Honey mustard baked chicken
2 whole chickens, cut up
1/2 cup butter
1/2 cup honey
1/4 cup Dijon mustard
1 teaspoon curry powder
1/2 teaspoon salt
Place chicken parts in a large shallow baking pan. In saucepan, melt butter; stir in remaining ingredients and heat through. Brush glaze over chicken. Bake for 1 hour, 15 minutes at 350 degrees or until chicken is golden brown, basting frequently. Yields 6 to 8 servings.
Chocolate cake frosting
1 (12 ounce) container Cool Whip, thawed
1 (8 ounce) package cream cheese, softened
1/2 cup sugar
1 cup powdered sugar
1 (6.8 oz) Symphony creamy milk chocolate almonds and toffee chips (finely chopped)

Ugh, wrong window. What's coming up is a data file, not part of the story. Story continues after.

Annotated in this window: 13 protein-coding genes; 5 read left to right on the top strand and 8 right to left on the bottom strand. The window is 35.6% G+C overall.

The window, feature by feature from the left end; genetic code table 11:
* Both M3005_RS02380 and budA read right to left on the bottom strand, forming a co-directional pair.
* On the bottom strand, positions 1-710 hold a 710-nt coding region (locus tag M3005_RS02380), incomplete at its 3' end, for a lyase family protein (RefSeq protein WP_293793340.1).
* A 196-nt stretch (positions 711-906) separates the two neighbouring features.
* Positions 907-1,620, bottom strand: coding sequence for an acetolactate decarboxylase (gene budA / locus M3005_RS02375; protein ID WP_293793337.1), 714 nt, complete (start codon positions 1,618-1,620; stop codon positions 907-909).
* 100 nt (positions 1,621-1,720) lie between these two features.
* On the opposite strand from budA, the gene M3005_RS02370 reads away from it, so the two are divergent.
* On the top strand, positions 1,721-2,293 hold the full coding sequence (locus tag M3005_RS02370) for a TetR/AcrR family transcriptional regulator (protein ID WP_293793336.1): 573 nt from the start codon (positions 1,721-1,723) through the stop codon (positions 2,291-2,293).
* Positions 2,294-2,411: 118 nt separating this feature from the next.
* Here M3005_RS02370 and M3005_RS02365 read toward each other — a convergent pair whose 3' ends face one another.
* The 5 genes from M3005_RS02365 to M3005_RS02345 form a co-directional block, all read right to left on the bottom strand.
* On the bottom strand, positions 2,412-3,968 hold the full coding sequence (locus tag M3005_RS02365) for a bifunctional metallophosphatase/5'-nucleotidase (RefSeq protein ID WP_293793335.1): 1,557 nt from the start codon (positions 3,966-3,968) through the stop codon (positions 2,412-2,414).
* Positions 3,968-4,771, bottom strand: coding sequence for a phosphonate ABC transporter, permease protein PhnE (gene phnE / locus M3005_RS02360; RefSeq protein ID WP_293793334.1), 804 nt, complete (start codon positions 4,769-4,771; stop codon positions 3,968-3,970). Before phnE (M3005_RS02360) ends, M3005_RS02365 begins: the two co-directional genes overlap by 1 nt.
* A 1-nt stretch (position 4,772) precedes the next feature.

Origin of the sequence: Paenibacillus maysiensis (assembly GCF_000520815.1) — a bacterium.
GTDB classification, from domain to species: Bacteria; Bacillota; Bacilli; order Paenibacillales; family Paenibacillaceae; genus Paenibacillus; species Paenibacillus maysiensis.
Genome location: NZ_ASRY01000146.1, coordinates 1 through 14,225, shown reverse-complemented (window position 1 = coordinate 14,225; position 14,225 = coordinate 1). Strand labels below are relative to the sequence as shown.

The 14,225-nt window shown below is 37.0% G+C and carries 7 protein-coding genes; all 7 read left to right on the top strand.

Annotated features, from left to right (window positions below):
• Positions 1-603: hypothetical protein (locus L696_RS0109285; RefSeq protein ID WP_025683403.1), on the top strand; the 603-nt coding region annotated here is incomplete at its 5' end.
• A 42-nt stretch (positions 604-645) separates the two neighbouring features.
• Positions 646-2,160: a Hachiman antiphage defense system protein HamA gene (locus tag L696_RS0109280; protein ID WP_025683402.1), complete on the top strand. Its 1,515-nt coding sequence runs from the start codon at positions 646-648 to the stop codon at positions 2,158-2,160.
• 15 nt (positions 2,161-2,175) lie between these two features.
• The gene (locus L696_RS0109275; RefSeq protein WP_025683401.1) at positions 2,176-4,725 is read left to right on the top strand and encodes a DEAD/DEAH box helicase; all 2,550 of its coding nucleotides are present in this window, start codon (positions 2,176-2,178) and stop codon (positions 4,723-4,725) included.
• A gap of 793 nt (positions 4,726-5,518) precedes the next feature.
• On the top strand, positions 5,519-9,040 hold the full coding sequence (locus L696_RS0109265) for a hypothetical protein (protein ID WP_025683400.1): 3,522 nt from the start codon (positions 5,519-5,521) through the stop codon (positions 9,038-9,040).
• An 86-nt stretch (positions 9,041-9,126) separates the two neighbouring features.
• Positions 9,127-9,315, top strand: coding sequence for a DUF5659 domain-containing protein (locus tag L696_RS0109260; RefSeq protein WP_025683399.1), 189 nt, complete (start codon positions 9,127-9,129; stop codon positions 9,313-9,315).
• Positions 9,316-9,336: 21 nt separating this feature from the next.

Bake one chocolate cake mix according to package directions in two round cake pans lined with parchment paper in the bottom and greased with shortening on the sides. Set aside and completely cool.
To prepare frosting, mix all ingredients together. Fold in candy. You can also save some of the chocolate for the top. Frost chocolate cake and refrigerate until ready to serve.
Ice cream caramel dessert
2 cups flour
1/2 cup oatmeal
2 sticks butter, softened
1/2 cup brown sugar
1/2 gallon ice cream, softened
1 bottle caramel ice cream topping
Mix together flour, oatmeal, butter and brown sugar. Spread crumb mixture on cookie sheet. Bake 35 minutes at 350 degrees, stirring every 5 minutes. Cool. Spread half the crumb mixture in large rectangular pan. Spread softened ice cream on top of crumb mixture; cover with ice cream topping. Sprinkle remaining crumb mixture over top. Freeze overnight. Yields 12 servings.
Address correspondence to Cheryle Finley, c/o The Joplin Globe, P.O. Box 7, Joplin, MO 64802.